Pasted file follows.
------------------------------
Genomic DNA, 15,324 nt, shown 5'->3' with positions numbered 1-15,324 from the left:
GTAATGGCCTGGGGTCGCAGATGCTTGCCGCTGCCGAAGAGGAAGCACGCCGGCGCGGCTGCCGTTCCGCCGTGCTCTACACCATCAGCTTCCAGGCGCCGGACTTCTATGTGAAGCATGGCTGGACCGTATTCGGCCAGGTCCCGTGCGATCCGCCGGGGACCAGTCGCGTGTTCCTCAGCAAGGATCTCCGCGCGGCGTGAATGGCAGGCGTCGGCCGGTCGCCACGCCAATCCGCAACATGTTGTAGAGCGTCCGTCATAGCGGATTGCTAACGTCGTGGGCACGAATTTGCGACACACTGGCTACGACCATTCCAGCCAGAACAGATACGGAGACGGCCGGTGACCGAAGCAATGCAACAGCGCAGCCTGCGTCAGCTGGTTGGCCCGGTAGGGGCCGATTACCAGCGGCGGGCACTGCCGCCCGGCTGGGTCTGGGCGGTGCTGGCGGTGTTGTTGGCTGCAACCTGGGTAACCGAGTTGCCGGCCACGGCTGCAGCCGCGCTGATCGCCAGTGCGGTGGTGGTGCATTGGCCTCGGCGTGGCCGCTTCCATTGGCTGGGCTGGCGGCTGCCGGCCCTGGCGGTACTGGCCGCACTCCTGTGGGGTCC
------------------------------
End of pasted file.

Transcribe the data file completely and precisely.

Genomic DNA, 15,324 nt, shown 5'->3' with positions numbered 1-15,324 from the left:
GTAATGGCCTGGGGTCGCAGATGCTTGCCGCTGCCGAAGAGGAAGCACGCCGGCGCGGCTGCCGTTCCGCCGTGCTCTACACCATCAGCTTCCAGGCGCCGGACTTCTATGTGAAGCATGGCTGGACCGTATTCGGCCAGGTCCCGTGCGATCCGCCGGGGACCAGTCGCGTGTTCCTCAGCAAGGATCTCCGCGCGGCGTGAATGGCAGGCGTCGGCCGGTCGCCACGCCAATCCGCAACATGTTGTAGAGCGTCCGTCATAGCGGATTGCTAACGTCGTGGGCACGAATTTGCGACACACTGGCTACGACCATTCCAGCCAGAACAGATACGGAGACGGCCGGTGACCGAAGCAATGCAACAGCGCAGCCTGCGTCAGCTGGTTGGCCCGGTAGGGGCCGATTACCAGCGGCGGGCACTGCCGCCCGGCTGGGTCTGGGCGGTGCTGGCGGTGTTGTTGGCTGCAACCTGGGTAACCGAGTTGCCGGCCACGGCTGCAGCCGCGCTGATCGCCAGTGCGGTGGTGGTGCATTGGCCTCGGCGTGGCCGCTTCCATTGGCTGGGCTGGCGGCTGCCGGCCCTGGCGGTACTGGCCGCACTCCTGTGGGGTCC